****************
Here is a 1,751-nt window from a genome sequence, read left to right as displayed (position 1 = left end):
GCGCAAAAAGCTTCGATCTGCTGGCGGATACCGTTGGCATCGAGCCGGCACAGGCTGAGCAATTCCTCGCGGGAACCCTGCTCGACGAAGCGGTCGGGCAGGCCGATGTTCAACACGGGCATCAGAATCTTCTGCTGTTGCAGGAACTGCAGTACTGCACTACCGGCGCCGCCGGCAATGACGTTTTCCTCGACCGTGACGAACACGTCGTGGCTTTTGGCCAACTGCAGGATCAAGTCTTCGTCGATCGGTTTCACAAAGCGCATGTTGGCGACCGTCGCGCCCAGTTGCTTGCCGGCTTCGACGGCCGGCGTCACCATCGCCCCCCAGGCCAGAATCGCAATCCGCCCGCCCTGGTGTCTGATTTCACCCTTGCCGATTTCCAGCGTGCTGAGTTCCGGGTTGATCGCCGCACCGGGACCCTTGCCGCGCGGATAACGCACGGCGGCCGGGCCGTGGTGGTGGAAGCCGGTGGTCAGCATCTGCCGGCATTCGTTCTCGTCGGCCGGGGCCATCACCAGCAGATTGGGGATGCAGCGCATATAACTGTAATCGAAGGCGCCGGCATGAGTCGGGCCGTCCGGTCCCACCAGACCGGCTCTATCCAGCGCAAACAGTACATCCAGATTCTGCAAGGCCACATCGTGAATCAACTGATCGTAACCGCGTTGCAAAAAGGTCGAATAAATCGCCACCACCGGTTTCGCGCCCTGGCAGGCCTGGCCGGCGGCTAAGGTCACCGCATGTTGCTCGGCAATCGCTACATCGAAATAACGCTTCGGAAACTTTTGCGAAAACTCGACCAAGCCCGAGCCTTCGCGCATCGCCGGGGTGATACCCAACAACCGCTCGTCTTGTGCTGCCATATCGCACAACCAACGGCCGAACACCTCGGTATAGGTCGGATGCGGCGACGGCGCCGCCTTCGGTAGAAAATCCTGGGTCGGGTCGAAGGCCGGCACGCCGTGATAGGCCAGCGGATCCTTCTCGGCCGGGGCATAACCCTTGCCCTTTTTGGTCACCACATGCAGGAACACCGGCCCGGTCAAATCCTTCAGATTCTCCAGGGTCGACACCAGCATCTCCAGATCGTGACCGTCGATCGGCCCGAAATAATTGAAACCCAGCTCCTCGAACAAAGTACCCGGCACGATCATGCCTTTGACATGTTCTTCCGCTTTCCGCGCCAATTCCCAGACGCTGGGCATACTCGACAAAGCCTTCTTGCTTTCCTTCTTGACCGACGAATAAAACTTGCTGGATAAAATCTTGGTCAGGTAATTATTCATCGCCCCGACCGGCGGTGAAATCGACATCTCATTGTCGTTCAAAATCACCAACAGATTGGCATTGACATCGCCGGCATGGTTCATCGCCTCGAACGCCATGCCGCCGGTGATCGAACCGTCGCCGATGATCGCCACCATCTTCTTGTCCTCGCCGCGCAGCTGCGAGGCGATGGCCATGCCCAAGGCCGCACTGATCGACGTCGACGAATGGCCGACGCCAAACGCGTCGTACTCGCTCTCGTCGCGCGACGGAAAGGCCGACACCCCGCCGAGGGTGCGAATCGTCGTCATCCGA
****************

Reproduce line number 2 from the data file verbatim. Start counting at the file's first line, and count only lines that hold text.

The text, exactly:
GCGCAAAAAGCTTCGATCTGCTGGCGGATACCGTTGGCATCGAGCCGGCACAGGCTGAGCAATTCCTCGCGGGAACCCTGCTCGACGAAGCGGTCGGGCAGGCCGATGTTCAACACGGGCATCAGAATCTTCTGCTGTTGCAGGAACTGCAGTACTGCACTACCGGCGCCGCCGGCAATGACGTTTTCCTCGACCGTGACGAACACGTCGTGGCTTTTGGCCAACTGCAGGATCAAGTCTTCGTCGATCGGTTTCACAAAGCGCATGTTGGCGACCGTCGCGCCCAGTTGCTTGCCGGCTTCGACGGCCGGCGTCACCATCGCCCCCCAGGCCAGAATCGCAATCCGCCCGCCCTGGTGTCTGATTTCACCCTTGCCGATTTCCAGCGTGCTGAGTTCCGGGTTGATCGCCGCACCGGGACCCTTGCCGCGCGGATAACGCACGGCGGCCGGGCCGTGGTGGTGGAAGCCGGTGGTCAGCATCTGCCGGCATTCGTTCTCGTCGGCCGGGGCCATCACCAGCAGATTGGGGATGCAGCGCATATAACTGTAATCGAAGGCGCCGGCATGAGTCGGGCCGTCCGGTCCCACCAGACCGGCTCTATCCAGCGCAAACAGTACATCCAGATTCTGCAAGGCCACATCGTGAATCAACTGATCGTAACCGCGTTGCAAAAAGGTCGAATAAATCGCCACCACCGGTTTCGCGCCCTGGCAGGCCTGGCCGGCGGCTAAGGTCACCGCATGTTGCTCGGCAATCGCTACATCGAAATAACGCTTCGGAAACTTTTGCGAAAACTCGACCAAGCCCGAGCCTTCGCGCATCGCCGGGGTGATACCCAACAACCGCTCGTCTTGTGCTGCCATATCGCACAACCAACGGCCGAACACCTCGGTATAGGTCGGATGCGGCGACGGCGCCGCCTTCGGTAGAAAATCCTGGGTCGGGTCGAAGGCCGGCACGCCGTGATAGGCCAGCGGATCCTTCTCGGCCGGGGCATAACCCTTGCCCTTTTTGGTCACCACATGCAGGAACACCGGCCCGGTCAAATCCTTCAGATTCTCCAGGGTCGACACCAGCATCTCCAGATCGTGACCGTCGATCGGCCCGAAATAATTGAAACCCAGCTCCTCGAACAAAGTACCCGGCACGATCATGCCTTTGACATGTTCTTCCGCTTTCCGCGCCAATTCCCAGACGCTGGGCATACTCGACAAAGCCTTCTTGCTTTCCTTCTTGACCGACGAATAAAACTTGCTGGATAAAATCTTGGTCAGGTAATTATTCATCGCCCCGACCGGCGGTGAAATCGACATCTCATTGTCGTTCAAAATCACCAACAGATTGGCATTGACATCGCCGGCATGGTTCATCGCCTCGAACGCCATGCCGCCGGTGATCGAACCGTCGCCGATGATCGCCACCATCTTCTTGTCCTCGCCGCGCAGCTGCGAGGCGATGGCCATGCCCAAGGCCGCACTGATCGACGTCGACGAATGGCCGACGCCAAACGCGTCGTACTCGCTCTCGTCGCGCGACGGAAAGGCCGACACCCCGCCGAGGGTGCGAATCGTCGTCATCCGA